by Nic Phelan, Lead Correspondent, IceCaps Hockey Report

Alex Galchenyuk (Photo by Andy Devlin/NHLI via Getty Images)

EDMONTON, AB. — I made it to the first of three NHL games I’m set to take in this season. Flying to Edmonton from St. John’s, NL isn’t the most ideal gameplan, but with family in town I capitalized on the opportunity to take in a game in a city I’ve yet to visit. The Habs put on an absolute clinic On Thursday night and showed exactly why they have been the best team in the league in this young season… for 20 minutes. For 20 minutes I was watching a contender, a true Stanley Cup challenger.

Here are my four observations of the game:

  1. Rexall’s farewell.
    It was clear from the get go that this was Rexalls final season, as you drive up to the concrete slab called an arena, only rivalled by that of the Tropicana Field in St. Petersburg, Florida. Of course next season the Oilers are moving to their new home Rogers Place. There was a sea of red as the teams took ice for their warm ups. Habs fans easily made up of 50 per cent of the attendance, interchanging “Go Habs Go!” with “Lets Go Oilers!”, Rexall truly was treated to a rowdy crowd tonight. Whether for the right or wrong team, it was only fair that a stadium with as many memories as Rexall, had another great one.
  2. This Connor guy.
    Connor McDavid was getting a treatment from P.K. Subban all night. It was clear that the Canadiens did what every team will be doing for the next decade and beyond, and that is develop a game plan for taking on No. 97. His speed was impressive, his acceleration was undeniable, but his ability to operate the game at top speed was phenomenal. He will be just fine.
  3. This was a tale of two Habs.
    As mentioned in the intro, this team showed up for 20 minutes. I’ve seen reports saying they showed up for 39 minutes. That’s false. The Canadiens were outstanding in the first, and it was as if they walked off the ice, packed their bags and left, and someone brought out the Habs of 2014-15 and brought them back. Not that they weren’t good, they were at times. But they showed a level of arrogance, a level of content that they had a lead, and they’d play to hold it. All season I’ve enjoyed watching a team with their foot on the pedal, not tonight, this team sat back and relied too much on Carey Price to make plays to win the game.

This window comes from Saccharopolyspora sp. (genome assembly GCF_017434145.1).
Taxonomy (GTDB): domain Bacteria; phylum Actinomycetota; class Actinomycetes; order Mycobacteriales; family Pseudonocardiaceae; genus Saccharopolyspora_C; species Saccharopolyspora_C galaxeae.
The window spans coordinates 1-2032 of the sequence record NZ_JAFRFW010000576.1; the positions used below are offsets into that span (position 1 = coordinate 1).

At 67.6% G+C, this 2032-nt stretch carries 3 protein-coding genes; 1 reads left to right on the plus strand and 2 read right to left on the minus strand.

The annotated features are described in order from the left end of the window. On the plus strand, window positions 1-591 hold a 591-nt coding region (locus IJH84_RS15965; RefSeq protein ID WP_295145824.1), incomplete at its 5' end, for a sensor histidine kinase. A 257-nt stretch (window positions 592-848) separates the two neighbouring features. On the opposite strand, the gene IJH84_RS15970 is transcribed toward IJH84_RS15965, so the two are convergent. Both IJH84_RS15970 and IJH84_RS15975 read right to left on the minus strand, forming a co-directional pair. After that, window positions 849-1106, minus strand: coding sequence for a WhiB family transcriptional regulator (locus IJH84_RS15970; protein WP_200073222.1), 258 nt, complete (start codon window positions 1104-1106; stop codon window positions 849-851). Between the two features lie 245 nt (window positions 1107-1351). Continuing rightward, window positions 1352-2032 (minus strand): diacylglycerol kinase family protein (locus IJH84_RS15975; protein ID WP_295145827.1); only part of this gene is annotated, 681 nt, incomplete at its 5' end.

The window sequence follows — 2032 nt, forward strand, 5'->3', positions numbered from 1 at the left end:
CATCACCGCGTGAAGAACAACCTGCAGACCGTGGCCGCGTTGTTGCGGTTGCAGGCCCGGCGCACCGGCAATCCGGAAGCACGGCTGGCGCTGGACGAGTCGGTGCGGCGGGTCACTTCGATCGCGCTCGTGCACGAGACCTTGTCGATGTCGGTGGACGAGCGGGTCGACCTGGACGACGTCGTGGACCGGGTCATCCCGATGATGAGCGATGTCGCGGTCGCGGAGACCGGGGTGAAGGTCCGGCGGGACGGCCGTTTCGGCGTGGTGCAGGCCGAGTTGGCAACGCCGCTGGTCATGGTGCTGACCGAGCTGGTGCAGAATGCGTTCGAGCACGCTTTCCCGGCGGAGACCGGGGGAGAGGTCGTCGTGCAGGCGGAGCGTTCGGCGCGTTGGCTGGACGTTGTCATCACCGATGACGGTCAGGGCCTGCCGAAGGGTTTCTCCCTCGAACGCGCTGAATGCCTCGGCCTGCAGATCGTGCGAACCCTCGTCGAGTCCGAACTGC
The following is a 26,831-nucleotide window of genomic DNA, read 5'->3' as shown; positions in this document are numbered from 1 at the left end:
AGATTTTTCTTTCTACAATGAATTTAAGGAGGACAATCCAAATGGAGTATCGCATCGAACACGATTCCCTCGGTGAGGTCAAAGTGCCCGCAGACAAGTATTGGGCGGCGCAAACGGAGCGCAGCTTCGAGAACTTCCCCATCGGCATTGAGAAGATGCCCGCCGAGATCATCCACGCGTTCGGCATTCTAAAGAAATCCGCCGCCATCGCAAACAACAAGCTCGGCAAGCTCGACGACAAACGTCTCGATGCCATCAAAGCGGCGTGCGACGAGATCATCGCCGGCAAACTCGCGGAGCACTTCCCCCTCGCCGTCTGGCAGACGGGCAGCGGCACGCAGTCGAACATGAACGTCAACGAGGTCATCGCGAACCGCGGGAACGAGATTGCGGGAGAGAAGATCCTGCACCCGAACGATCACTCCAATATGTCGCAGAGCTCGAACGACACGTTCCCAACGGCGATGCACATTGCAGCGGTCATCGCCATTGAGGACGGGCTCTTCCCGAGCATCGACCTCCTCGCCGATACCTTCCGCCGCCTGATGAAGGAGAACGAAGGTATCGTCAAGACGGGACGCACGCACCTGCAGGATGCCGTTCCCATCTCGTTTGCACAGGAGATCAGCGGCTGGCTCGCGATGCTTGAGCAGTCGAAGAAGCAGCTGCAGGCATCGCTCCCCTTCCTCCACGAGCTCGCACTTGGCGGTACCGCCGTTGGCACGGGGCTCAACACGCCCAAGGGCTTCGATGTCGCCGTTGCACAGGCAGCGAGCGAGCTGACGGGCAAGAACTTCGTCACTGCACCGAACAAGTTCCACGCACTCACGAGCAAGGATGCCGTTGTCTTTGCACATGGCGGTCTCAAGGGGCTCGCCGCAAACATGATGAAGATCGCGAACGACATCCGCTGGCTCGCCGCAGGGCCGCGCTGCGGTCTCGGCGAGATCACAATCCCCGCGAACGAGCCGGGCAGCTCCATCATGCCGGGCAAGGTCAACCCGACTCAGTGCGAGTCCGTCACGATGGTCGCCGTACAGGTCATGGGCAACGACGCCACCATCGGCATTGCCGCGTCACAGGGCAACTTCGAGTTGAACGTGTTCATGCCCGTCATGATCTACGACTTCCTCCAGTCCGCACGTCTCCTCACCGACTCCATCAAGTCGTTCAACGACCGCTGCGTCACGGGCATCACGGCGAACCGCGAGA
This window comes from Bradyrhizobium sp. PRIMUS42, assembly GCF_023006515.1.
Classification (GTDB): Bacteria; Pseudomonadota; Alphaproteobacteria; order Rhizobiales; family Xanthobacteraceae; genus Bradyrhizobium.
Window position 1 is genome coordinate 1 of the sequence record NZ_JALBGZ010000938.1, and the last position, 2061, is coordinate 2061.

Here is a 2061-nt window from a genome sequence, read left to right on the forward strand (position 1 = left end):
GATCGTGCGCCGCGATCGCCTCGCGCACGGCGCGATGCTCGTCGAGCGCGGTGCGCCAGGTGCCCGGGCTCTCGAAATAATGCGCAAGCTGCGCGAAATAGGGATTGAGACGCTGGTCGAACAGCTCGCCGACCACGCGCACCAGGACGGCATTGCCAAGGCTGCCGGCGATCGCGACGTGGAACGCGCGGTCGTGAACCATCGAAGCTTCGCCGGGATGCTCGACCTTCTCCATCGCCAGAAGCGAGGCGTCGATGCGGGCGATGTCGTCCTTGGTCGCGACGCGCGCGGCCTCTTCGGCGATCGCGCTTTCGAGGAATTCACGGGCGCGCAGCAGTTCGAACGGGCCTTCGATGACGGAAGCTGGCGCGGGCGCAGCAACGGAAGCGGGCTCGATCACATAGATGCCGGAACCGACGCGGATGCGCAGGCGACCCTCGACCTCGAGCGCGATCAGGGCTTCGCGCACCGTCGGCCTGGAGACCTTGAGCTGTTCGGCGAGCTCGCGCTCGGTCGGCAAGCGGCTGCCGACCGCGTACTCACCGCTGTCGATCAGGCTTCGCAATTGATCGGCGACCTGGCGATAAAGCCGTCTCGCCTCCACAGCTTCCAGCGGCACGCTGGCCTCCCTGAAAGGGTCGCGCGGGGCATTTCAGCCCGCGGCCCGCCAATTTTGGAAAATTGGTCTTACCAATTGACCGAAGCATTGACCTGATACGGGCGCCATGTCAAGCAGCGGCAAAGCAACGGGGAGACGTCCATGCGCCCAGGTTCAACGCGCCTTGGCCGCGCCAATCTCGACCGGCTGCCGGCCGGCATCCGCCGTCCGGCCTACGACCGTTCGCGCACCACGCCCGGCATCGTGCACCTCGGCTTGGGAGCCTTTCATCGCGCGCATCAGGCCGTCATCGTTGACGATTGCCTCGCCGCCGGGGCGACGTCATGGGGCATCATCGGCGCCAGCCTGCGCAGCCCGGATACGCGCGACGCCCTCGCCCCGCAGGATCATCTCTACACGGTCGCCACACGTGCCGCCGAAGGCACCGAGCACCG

4. Galchenyuk overthinking
    Chuckie had a beautiful goal late in the third to make it a 3-0 game. There’s no doubt about that, but he was clearly out of his element tonight. The shift in lineup by Therrien resulted in Brian Flynn playing second line centre. Galchenyuk shifted to the wing and although he played positionally well, it was as if he was overworking his job. The reason Eller has looked as effective as he has this season was because he’s embraced the simplified North-South concept of being a winger. Galchenyuk was placed on the right side all night, and he was all over the ice. I would like to see Therrien give him the reigns to move back to centre and control the play once again, the way Chuckie skated he’s probably in the same mindset.

Overall it was a game to remember, it’s clear Edmonton has finally gotten themselves on the right track, and not because of the “W”. Win or lose it was going to be an improvement for the Oilers on previous years. But they have hope, and McDavid will be leading the charge as they climb back into the realm of relevance in the Western Conference. I do not think they will make the playoffs this year, but I won’t be shocked to see them at the dance in the years to come. As for the Habs it is important that they rebound, and luckily for us they do not have much time to swell on this loss. Onto Calgary to take on the Flames in the second half of their back to back.